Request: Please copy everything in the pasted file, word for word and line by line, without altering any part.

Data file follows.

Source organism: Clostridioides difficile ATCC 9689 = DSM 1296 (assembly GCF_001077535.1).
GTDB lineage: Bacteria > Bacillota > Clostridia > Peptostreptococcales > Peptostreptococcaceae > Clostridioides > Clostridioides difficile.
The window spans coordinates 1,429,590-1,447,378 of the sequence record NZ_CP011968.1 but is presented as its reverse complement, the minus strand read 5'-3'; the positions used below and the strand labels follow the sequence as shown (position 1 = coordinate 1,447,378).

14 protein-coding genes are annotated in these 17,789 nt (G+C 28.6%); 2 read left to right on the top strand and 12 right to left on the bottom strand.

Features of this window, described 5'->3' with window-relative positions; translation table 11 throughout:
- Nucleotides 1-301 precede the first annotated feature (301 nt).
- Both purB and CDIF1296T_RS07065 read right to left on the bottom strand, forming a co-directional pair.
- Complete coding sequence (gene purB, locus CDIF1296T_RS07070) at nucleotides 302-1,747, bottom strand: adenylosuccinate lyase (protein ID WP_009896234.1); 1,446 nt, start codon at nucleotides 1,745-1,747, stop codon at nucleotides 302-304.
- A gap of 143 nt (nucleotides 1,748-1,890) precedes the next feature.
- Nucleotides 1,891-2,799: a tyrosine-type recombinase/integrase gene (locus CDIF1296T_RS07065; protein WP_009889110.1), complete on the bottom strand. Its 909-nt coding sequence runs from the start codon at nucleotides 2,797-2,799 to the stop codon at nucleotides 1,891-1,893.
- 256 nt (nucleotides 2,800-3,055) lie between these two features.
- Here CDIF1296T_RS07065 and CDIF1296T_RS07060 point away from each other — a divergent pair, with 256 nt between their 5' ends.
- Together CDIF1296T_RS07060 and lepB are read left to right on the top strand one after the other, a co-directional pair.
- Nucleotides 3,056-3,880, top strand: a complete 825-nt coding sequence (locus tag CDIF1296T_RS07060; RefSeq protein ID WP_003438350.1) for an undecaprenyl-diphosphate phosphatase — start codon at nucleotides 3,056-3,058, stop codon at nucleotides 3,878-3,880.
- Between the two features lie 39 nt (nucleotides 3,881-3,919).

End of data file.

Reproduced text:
Source organism: Clostridioides difficile ATCC 9689 = DSM 1296 (assembly GCF_001077535.1).
GTDB lineage: Bacteria > Bacillota > Clostridia > Peptostreptococcales > Peptostreptococcaceae > Clostridioides > Clostridioides difficile.
The window spans coordinates 1,429,590-1,447,378 of the sequence record NZ_CP011968.1 but is presented as its reverse complement, the minus strand read 5'-3'; the positions used below and the strand labels follow the sequence as shown (position 1 = coordinate 1,447,378).

14 protein-coding genes are annotated in these 17,789 nt (G+C 28.6%); 2 read left to right on the top strand and 12 right to left on the bottom strand.

Features of this window, described 5'->3' with window-relative positions; translation table 11 throughout:
- Nucleotides 1-301 precede the first annotated feature (301 nt).
- Both purB and CDIF1296T_RS07065 read right to left on the bottom strand, forming a co-directional pair.
- Complete coding sequence (gene purB, locus CDIF1296T_RS07070) at nucleotides 302-1,747, bottom strand: adenylosuccinate lyase (protein ID WP_009896234.1); 1,446 nt, start codon at nucleotides 1,745-1,747, stop codon at nucleotides 302-304.
- A gap of 143 nt (nucleotides 1,748-1,890) precedes the next feature.
- Nucleotides 1,891-2,799: a tyrosine-type recombinase/integrase gene (locus CDIF1296T_RS07065; protein WP_009889110.1), complete on the bottom strand. Its 909-nt coding sequence runs from the start codon at nucleotides 2,797-2,799 to the stop codon at nucleotides 1,891-1,893.
- 256 nt (nucleotides 2,800-3,055) lie between these two features.
- Here CDIF1296T_RS07065 and CDIF1296T_RS07060 point away from each other — a divergent pair, with 256 nt between their 5' ends.
- Together CDIF1296T_RS07060 and lepB are read left to right on the top strand one after the other, a co-directional pair.
- Nucleotides 3,056-3,880, top strand: a complete 825-nt coding sequence (locus tag CDIF1296T_RS07060; RefSeq protein ID WP_003438350.1) for an undecaprenyl-diphosphate phosphatase — start codon at nucleotides 3,056-3,058, stop codon at nucleotides 3,878-3,880.
- Between the two features lie 39 nt (nucleotides 3,881-3,919).